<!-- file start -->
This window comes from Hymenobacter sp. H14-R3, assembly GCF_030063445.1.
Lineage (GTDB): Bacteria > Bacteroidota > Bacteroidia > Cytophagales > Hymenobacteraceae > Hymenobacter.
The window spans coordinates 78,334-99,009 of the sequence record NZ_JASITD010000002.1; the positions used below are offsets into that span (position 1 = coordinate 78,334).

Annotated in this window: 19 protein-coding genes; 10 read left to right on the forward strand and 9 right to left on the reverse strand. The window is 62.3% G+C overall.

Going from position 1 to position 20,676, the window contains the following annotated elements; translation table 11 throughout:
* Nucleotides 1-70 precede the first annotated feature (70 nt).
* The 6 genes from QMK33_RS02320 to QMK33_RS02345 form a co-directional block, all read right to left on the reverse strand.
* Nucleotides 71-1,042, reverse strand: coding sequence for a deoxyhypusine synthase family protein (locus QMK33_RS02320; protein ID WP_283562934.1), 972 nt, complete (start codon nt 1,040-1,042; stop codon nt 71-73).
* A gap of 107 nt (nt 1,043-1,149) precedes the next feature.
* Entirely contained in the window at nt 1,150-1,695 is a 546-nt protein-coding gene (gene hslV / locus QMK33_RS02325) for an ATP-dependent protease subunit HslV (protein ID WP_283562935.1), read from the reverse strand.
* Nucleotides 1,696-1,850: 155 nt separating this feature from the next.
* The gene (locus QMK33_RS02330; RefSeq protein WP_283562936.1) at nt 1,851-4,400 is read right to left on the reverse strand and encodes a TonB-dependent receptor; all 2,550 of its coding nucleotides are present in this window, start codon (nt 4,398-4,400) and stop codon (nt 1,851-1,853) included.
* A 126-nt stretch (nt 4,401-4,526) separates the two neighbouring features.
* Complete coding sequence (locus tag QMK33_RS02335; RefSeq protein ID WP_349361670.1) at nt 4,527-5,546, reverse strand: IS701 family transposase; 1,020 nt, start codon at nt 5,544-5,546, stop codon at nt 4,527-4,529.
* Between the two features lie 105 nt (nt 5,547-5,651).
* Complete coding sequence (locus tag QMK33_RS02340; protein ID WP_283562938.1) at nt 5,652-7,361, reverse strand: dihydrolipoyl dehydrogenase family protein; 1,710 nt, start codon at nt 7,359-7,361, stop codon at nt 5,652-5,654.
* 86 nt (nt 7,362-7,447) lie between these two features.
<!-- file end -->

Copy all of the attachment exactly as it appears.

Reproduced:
This window comes from Hymenobacter sp. H14-R3, assembly GCF_030063445.1.
Lineage (GTDB): Bacteria > Bacteroidota > Bacteroidia > Cytophagales > Hymenobacteraceae > Hymenobacter.
The window spans coordinates 78,334-99,009 of the sequence record NZ_JASITD010000002.1; the positions used below are offsets into that span (position 1 = coordinate 78,334).

Annotated in this window: 19 protein-coding genes; 10 read left to right on the forward strand and 9 right to left on the reverse strand. The window is 62.3% G+C overall.

Going from position 1 to position 20,676, the window contains the following annotated elements; translation table 11 throughout:
* Nucleotides 1-70 precede the first annotated feature (70 nt).
* The 6 genes from QMK33_RS02320 to QMK33_RS02345 form a co-directional block, all read right to left on the reverse strand.
* Nucleotides 71-1,042, reverse strand: coding sequence for a deoxyhypusine synthase family protein (locus QMK33_RS02320; protein ID WP_283562934.1), 972 nt, complete (start codon nt 1,040-1,042; stop codon nt 71-73).
* A gap of 107 nt (nt 1,043-1,149) precedes the next feature.
* Entirely contained in the window at nt 1,150-1,695 is a 546-nt protein-coding gene (gene hslV / locus QMK33_RS02325) for an ATP-dependent protease subunit HslV (protein ID WP_283562935.1), read from the reverse strand.
* Nucleotides 1,696-1,850: 155 nt separating this feature from the next.
* The gene (locus QMK33_RS02330; RefSeq protein WP_283562936.1) at nt 1,851-4,400 is read right to left on the reverse strand and encodes a TonB-dependent receptor; all 2,550 of its coding nucleotides are present in this window, start codon (nt 4,398-4,400) and stop codon (nt 1,851-1,853) included.
* A 126-nt stretch (nt 4,401-4,526) separates the two neighbouring features.
* Complete coding sequence (locus tag QMK33_RS02335; RefSeq protein ID WP_349361670.1) at nt 4,527-5,546, reverse strand: IS701 family transposase; 1,020 nt, start codon at nt 5,544-5,546, stop codon at nt 4,527-4,529.
* Between the two features lie 105 nt (nt 5,547-5,651).
* Complete coding sequence (locus tag QMK33_RS02340; protein ID WP_283562938.1) at nt 5,652-7,361, reverse strand: dihydrolipoyl dehydrogenase family protein; 1,710 nt, start codon at nt 7,359-7,361, stop codon at nt 5,652-5,654.
* 86 nt (nt 7,362-7,447) lie between these two features.